The next scene of Reading to the Rescue! TM portrays the facet of language that is most often used in these books—just straight up reading. Of course, “just straight up reading” isn’t really just straight up—within this subcategory, the Baudelaires face many different types of challenges. Sometimes it’s just an overwhelming slog, as with Klaus reading through legal books in The Bad Beginning or studying rule books in The Vile Village. Other times, the difficulty of reading isn’t about pulling information out of a large quantity, but about pulling a hidden meaning out a very small, very opaque piece of writing. In The Wide Window, Klaus has to decode a fake suicide note from Aunt Josephine by finding intentional grammatical mistakes in it, and parsing these into a message. Later on, in The Slippery Slope, Violet and Klaus learn about a type of code based on replacing words in poems. What I find so interesting about this is that the Baudelaires are utilizing a type of literary analysis.
Very often, the way writers create mood or characterize settings or explore themes is by breaking the rules of grammar, by doing things that at first glance seem to be bad writing. For example, a long run-on sentence might be used to create a sense of unrelenting force, of being overwhelmed—or sentence fragments could be used to mimic the distracted, frenetic state of a character’s mind. Focusing on what seem like mistakes is a way to unlock an author’s intentions. So Klaus is doing a high-stakes version of this type of analysis when he compiles all the spelling and grammar mistakes in Aunt Josephine’s letter to spell out “Curdled Cave.”
And if you think that I’m stretching here to say that Handler is turning literary analysis into action scenes in his books—well, perhaps I’m stretching with these examples, but I’m inclined to think that this kind of thing was on Handler’s mind when, in The Vile Village, the Baudelaires have to find a secret message hidden in a series of rhyming couplets. In that case, what they are doing is literally literary analysis, STOP. The only distinction is that most real world poems contain secret messages about death or sex, rather than secret messages about being hidden in a giant crow-shaped fountain.
Sludge to Smoke
Now, we come to the type of reading that the Baudelaires have to do around the middle of book 8. The library of records is more overwhelmingly large, with a smaller amount of relevant information, than they’ve ever faced before. It won’t do them any good to just read through every file in every filing cabinet, so they have to sift through the cabinets alphabetically, and also guess at how a file about “the snicket fires” would be categorized—F for “fires”? S for “Snicket”? V for “VFD”? Their efforts are rendered on the page by having them read off the labels of the cabinets:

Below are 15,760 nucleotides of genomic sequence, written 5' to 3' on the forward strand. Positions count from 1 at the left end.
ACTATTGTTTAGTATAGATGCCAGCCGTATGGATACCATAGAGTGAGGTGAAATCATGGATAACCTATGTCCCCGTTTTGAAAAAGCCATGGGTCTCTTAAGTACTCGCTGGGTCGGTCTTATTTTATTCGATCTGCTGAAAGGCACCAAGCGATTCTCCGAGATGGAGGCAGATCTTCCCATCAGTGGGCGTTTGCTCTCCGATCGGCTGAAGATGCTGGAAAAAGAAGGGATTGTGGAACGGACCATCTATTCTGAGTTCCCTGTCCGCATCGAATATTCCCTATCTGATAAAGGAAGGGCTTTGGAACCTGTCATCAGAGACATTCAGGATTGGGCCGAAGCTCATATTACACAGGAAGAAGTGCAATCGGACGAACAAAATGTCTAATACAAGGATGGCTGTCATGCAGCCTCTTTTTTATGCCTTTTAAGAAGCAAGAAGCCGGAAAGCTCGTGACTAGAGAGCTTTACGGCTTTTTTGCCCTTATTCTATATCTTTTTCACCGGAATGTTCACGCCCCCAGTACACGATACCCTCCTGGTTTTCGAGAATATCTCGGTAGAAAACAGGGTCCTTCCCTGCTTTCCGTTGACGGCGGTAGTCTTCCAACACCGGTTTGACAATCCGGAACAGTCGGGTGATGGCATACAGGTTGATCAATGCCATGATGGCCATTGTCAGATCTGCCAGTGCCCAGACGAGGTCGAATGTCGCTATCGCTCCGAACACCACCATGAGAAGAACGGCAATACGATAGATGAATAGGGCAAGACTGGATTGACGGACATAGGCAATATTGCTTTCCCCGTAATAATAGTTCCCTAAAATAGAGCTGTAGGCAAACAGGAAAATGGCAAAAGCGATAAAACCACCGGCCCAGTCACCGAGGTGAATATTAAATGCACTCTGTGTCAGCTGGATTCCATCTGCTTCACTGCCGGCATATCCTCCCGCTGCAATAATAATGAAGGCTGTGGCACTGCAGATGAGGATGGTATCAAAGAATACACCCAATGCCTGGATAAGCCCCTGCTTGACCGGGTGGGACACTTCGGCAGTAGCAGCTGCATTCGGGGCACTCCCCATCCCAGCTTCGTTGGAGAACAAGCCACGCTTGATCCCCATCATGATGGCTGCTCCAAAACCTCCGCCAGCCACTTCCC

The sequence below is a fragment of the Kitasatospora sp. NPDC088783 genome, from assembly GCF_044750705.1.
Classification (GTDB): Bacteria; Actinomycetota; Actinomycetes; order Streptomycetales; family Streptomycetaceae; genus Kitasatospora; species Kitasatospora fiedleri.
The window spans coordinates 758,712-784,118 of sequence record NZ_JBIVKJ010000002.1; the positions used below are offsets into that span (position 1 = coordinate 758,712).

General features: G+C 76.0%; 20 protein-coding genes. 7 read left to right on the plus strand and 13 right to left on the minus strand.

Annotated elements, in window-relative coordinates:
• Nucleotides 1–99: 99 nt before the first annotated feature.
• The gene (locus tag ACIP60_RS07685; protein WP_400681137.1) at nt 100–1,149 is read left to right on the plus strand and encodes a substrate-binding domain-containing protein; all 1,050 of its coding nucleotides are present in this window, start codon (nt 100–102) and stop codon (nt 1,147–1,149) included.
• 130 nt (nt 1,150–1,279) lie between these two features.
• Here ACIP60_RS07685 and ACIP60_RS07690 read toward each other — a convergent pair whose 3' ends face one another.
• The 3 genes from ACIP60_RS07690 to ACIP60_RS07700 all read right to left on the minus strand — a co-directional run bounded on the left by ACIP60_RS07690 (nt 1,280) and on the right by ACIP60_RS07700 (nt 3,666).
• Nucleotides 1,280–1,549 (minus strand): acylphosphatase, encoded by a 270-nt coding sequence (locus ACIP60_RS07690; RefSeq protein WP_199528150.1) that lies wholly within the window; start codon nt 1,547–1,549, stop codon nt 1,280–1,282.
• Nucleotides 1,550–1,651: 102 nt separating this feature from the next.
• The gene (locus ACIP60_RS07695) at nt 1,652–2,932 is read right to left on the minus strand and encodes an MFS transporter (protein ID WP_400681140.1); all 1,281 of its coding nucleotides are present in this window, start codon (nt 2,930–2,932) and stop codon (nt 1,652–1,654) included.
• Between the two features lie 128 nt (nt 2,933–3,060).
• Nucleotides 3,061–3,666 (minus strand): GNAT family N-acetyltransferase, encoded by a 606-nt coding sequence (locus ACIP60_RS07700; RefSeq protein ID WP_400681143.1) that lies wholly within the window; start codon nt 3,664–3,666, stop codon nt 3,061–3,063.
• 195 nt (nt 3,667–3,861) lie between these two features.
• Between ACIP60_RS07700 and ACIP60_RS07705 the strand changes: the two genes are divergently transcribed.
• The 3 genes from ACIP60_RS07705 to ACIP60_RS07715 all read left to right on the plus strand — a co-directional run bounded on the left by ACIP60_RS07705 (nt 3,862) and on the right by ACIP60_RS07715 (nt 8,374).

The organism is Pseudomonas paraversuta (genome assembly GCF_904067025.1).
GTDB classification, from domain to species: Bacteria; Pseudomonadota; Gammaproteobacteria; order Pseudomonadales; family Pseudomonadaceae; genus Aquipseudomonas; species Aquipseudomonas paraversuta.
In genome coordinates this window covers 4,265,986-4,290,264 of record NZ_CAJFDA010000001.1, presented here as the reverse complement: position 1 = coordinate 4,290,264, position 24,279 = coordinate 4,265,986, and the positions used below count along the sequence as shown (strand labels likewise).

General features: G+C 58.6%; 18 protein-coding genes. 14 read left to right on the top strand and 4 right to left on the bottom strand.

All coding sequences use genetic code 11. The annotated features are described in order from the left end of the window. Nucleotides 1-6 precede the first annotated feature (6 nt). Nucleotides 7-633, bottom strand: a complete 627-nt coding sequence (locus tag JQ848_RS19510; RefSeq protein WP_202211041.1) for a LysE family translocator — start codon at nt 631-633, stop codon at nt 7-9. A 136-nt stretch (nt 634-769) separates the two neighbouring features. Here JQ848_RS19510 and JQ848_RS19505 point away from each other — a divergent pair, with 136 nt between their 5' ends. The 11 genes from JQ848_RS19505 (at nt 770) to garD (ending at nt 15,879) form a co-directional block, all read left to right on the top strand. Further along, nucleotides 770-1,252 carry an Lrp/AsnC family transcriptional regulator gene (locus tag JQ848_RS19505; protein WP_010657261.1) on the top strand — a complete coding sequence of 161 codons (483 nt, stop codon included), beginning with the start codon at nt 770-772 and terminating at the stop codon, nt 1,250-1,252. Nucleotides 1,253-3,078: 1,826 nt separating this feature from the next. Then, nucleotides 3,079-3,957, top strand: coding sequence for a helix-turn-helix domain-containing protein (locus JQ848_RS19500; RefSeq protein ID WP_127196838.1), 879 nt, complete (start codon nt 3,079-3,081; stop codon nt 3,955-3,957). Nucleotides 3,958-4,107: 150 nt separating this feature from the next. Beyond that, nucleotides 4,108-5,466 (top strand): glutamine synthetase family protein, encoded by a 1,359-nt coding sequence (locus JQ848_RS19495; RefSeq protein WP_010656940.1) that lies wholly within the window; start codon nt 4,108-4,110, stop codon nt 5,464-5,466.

“Shipwreck to Shrimp.”
“Sicily to Sideways.”
“Skylight to Slob.”
“Sludge to Smoke.”
“Snack to Snifter.”
“Snowball to Sober.”
“Sonnet to Spackle.”
“Wait!” Klaus cried. “Back up! Snicket is between Snack and Snifter.” (99)
Funnily enough, when I was reading it my eyes slid right over “Snack and Snifter,” not realizing that that’s where Snicket would be. This kind of scene, portrayed in this way, puts the reader in the place of the Baudelaires, trying to keep a sharp eye out and see through all these meaningless words for the pertinent information. There are similar scenes in other books—in The Wide Window the siblings use the index of an atlas to find Curdled Cave, and in The Miserable Mill Violet uses the table of contents of Advanced Ocular Science to find the specific information she needs about hypnosis. However, none of these scenes are rendered so grandly and suspensefully as this one, in which the Baudelaires are running down aisles of filing cabinets, reading off the contents and frantically searching for this file while Count Olaf’s girlfriend, Ésmé Squalor, is trying to break into the library, the door weakening all the while. Handler takes this scenario to comic heights once Ésmé does break in and begins to topple the filing cabinets, and the Baudelaires try to escape, orienting themselves by letter: “The Baudelaires ran down E as in Exit, but when they reached the last cabinet, the row was becoming F as in Falling File Cabinets, G as in Go the Other Way! and H as in How in the World Are We Going to Escape?” (122)